This week’s been a bit tough for me with a kidney stone, something I deal with once a year or so. I didn’t get a lot of miles in this week because of that but I did manage this relaxing ride at Northshore and a group road ride earlier this week. It was my first time riding my fatbike there. It’s a rough ride on a rigid bike even if it’s got fat tires. Sadly, my titanium fatbike probably doesn’t have a long life with me looking forward. I love it but I don’t think I’ll ride it enough to justify keeping it. I think a hardtail or another Epic would get a lot more use in my normal mountain biking down here in Texas.
I joined some friends for a spring mountain bike trip this weekend in Knoxville Tennessee. We largely rode the Urban Wilderness trails. It was a fun trip to see some good friends I’ve not seen in a bit. I slept in my Element part of the way from Texas to Tennessee on the drive up to our Air BNB house rental. My element and Ibis are as dependable as ever.
More Northshore Fun today. I’m digging that place. I’m starting to learn what I drops, jumps, and lines are fun and in my wheel house.
We’re settling into life in Wylie outside of Dallas Texas now. I took the opportunity yesterday on a beautiful sunny 68ºF Sunday to ride my Ibis HD3 at Northshore trails near Dallas Texas. It’s the trail system that I’d been wanting to ride since moving based on reviews. I only had enough daylight to ride the East loop which makes up about half of the 20 or so miles of singletrack. I’ll be back soon to loop the whole place.
Gathering my stuff took about twenty minutes longer than usual because of the move and it’s been a while.
It was really nice to ride again. The roller coaster of flowy and technical trails were a lot of fun. There was plenty of rock and the trail flowed as well as about anything else I’ve ever pedaled. I had a great time and will be back regularly.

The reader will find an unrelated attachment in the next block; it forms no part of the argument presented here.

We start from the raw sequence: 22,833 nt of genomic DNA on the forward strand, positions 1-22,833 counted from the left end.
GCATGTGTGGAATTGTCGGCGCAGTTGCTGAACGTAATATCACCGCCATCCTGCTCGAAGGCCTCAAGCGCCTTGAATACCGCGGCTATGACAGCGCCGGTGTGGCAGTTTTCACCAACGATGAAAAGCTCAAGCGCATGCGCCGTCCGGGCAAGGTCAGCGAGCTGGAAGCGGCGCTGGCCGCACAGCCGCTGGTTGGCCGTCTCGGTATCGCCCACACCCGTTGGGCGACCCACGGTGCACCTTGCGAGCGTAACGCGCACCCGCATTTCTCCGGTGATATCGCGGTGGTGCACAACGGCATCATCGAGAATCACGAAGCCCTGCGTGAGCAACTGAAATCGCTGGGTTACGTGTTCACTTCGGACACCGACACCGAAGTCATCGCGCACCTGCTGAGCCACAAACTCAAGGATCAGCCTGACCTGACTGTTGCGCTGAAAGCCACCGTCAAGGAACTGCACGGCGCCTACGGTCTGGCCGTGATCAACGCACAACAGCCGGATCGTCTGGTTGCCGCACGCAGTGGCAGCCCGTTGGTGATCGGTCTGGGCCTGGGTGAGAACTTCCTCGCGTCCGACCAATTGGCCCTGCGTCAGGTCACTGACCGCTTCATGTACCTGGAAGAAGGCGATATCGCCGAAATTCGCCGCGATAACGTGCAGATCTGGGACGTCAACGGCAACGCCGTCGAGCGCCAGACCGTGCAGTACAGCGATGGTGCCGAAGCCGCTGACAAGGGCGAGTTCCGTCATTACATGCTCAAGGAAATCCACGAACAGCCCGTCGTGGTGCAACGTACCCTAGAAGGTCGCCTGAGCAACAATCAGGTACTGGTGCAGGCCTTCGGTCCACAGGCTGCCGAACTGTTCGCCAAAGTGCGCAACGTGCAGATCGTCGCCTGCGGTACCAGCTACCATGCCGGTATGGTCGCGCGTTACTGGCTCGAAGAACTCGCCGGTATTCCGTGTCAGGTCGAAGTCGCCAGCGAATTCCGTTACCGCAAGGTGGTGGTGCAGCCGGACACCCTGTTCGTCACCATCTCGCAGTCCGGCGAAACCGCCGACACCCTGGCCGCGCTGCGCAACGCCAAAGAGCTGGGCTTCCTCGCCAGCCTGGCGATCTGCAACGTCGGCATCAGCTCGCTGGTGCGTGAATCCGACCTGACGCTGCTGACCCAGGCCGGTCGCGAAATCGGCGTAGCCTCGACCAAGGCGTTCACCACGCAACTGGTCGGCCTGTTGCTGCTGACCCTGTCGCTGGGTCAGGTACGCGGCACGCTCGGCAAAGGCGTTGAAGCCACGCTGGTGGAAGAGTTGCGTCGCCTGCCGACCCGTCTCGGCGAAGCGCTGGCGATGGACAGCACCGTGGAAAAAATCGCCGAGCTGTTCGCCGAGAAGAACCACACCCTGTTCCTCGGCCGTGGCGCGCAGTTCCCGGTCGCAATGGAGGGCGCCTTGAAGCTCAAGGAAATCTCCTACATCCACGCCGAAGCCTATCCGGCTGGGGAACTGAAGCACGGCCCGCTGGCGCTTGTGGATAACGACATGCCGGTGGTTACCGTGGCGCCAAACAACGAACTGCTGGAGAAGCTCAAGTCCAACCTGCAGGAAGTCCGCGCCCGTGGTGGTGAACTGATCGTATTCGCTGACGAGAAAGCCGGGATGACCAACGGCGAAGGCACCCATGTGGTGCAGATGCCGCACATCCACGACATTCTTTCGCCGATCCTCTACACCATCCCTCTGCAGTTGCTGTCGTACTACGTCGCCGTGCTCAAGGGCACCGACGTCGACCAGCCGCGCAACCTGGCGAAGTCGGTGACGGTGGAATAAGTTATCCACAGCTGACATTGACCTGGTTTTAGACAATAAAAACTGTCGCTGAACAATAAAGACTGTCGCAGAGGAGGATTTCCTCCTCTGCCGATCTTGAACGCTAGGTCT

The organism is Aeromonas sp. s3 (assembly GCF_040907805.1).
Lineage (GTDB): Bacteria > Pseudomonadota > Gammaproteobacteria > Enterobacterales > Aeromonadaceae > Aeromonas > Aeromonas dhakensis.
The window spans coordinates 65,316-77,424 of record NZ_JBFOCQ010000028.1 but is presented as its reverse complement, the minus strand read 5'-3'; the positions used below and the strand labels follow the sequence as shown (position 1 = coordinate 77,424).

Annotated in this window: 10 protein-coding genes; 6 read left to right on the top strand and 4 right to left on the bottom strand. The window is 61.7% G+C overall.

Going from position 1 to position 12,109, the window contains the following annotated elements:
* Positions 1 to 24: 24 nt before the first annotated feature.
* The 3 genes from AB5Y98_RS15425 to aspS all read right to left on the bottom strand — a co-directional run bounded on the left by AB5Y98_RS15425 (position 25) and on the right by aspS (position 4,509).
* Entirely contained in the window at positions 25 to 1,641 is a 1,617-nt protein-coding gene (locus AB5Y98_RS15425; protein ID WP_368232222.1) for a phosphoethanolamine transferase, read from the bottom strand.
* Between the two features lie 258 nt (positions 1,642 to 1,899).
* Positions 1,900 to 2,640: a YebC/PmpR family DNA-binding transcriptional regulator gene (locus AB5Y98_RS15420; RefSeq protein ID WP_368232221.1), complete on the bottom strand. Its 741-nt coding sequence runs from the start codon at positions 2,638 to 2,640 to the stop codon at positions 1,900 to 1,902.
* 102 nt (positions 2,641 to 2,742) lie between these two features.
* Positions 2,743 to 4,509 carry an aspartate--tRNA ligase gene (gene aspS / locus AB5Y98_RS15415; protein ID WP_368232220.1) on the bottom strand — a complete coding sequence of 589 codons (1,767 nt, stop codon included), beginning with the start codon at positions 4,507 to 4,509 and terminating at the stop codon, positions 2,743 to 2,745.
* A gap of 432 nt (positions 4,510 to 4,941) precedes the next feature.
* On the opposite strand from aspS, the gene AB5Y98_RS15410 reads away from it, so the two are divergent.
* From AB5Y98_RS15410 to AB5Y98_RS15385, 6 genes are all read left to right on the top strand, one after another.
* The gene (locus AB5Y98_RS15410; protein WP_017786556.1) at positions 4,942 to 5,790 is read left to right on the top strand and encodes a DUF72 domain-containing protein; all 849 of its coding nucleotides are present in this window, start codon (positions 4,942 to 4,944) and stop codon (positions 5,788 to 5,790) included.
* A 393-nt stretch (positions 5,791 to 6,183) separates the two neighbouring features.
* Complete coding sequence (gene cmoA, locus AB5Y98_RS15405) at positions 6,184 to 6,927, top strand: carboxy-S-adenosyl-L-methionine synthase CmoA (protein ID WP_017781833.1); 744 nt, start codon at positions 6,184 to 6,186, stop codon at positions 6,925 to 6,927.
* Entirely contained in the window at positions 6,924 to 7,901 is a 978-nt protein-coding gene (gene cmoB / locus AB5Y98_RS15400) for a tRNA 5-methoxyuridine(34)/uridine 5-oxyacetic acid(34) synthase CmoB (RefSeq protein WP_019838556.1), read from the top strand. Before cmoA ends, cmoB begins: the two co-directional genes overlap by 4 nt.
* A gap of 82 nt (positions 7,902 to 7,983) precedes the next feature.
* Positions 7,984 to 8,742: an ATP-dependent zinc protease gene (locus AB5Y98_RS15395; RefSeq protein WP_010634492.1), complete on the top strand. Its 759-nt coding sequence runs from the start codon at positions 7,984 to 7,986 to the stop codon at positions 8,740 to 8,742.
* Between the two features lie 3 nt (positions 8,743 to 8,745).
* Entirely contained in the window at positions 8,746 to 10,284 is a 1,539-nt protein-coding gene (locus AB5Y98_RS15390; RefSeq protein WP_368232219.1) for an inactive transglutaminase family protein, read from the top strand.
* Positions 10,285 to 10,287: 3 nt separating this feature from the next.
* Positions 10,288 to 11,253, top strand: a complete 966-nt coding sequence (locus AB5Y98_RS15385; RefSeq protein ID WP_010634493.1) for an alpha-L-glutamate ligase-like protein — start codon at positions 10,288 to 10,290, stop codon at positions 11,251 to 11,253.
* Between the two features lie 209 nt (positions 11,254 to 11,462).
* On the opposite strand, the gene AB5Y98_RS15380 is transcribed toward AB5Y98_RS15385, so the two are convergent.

Riding local rocky trails in 70ºF temps in January. That’s something I’ve never typed before.
I met some nice local DORBA members. I wanted to show some of the technical climbs and descents. Here’s a local making his way up a rocky steep climb and he later held my phone to capture me rolling down a section. #itsAlwaysSteeperInRealLife :)
It’s been too long, but now that’s made correct. I’ve got a lot of exploring and riding to start doing every week. I’ve found several mountain bike trail systems and will begin to check them out. I want to ride up and around a lake in my area on my cross bike. The roads are busy enough I’d like to find an out of traffic country loop somewhere. I’m hoping I can make that happen in the coming weeks. I’ll join the big group rides on the road as soon as I can make up my mind on what road bike to buy. (Please Specialized release the 2017 S-Works Tarmac Dura Ace Di2 soon…)
Thanks for continuing to read this thing I started a few years ago. I hope you find some joy out of it in this sometimes crazy but often times wonderful world we’re living in.Enjoy what you read? Subscribe to be notified of future posts via email by either clicking the Follow button at the bottom or the Subscribe section on the right!
The highlight every year cycling for me are the big group trips. Winning a race is amazing, but doesn’t come anywhere close to a great trip. Time spent with special people who feel like family, amazing locations, and shared experiences that will last a lifetime are as good as it gets for me. This year, we traveled to Lake Tahoe, California. The week we spent was perfect, great weather, amazing trails, smiles shared on the porch around meals, I could go on and on…